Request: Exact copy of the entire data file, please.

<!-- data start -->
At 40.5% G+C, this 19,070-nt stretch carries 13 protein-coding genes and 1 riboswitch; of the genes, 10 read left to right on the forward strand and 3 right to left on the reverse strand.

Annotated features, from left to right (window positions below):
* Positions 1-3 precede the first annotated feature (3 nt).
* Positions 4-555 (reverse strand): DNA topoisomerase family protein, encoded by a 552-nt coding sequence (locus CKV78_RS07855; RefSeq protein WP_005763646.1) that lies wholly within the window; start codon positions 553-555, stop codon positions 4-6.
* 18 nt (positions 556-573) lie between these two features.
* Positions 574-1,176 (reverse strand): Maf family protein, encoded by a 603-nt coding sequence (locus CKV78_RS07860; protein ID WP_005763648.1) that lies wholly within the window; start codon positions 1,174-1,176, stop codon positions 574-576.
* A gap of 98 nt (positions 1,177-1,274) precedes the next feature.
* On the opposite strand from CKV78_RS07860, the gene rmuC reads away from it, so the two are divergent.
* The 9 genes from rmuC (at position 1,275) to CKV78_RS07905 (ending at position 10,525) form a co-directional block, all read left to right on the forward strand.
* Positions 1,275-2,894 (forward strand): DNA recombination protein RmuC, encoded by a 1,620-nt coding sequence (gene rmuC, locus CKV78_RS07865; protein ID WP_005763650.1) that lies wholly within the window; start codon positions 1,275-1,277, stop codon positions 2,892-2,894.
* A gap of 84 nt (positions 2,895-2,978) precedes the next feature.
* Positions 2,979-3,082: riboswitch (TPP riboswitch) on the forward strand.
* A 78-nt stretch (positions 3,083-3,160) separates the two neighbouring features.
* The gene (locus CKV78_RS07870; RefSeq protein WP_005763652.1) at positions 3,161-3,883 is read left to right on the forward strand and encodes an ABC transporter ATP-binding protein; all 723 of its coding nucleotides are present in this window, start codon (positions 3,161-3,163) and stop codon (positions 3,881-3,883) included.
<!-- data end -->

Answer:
At 40.5% G+C, this 19,070-nt stretch carries 13 protein-coding genes and 1 riboswitch; of the genes, 10 read left to right on the forward strand and 3 right to left on the reverse strand.

Annotated features, from left to right (window positions below):
* Positions 1-3 precede the first annotated feature (3 nt).
* Positions 4-555 (reverse strand): DNA topoisomerase family protein, encoded by a 552-nt coding sequence (locus CKV78_RS07855; RefSeq protein WP_005763646.1) that lies wholly within the window; start codon positions 553-555, stop codon positions 4-6.
* 18 nt (positions 556-573) lie between these two features.
* Positions 574-1,176 (reverse strand): Maf family protein, encoded by a 603-nt coding sequence (locus CKV78_RS07860; protein ID WP_005763648.1) that lies wholly within the window; start codon positions 1,174-1,176, stop codon positions 574-576.
* A gap of 98 nt (positions 1,177-1,274) precedes the next feature.
* On the opposite strand from CKV78_RS07860, the gene rmuC reads away from it, so the two are divergent.
* The 9 genes from rmuC (at position 1,275) to CKV78_RS07905 (ending at position 10,525) form a co-directional block, all read left to right on the forward strand.
* Positions 1,275-2,894 (forward strand): DNA recombination protein RmuC, encoded by a 1,620-nt coding sequence (gene rmuC, locus CKV78_RS07865; protein ID WP_005763650.1) that lies wholly within the window; start codon positions 1,275-1,277, stop codon positions 2,892-2,894.
* A gap of 84 nt (positions 2,895-2,978) precedes the next feature.
* Positions 2,979-3,082: riboswitch (TPP riboswitch) on the forward strand.
* A 78-nt stretch (positions 3,083-3,160) separates the two neighbouring features.
* The gene (locus CKV78_RS07870; RefSeq protein WP_005763652.1) at positions 3,161-3,883 is read left to right on the forward strand and encodes an ABC transporter ATP-binding protein; all 723 of its coding nucleotides are present in this window, start codon (positions 3,161-3,163) and stop codon (positions 3,881-3,883) included.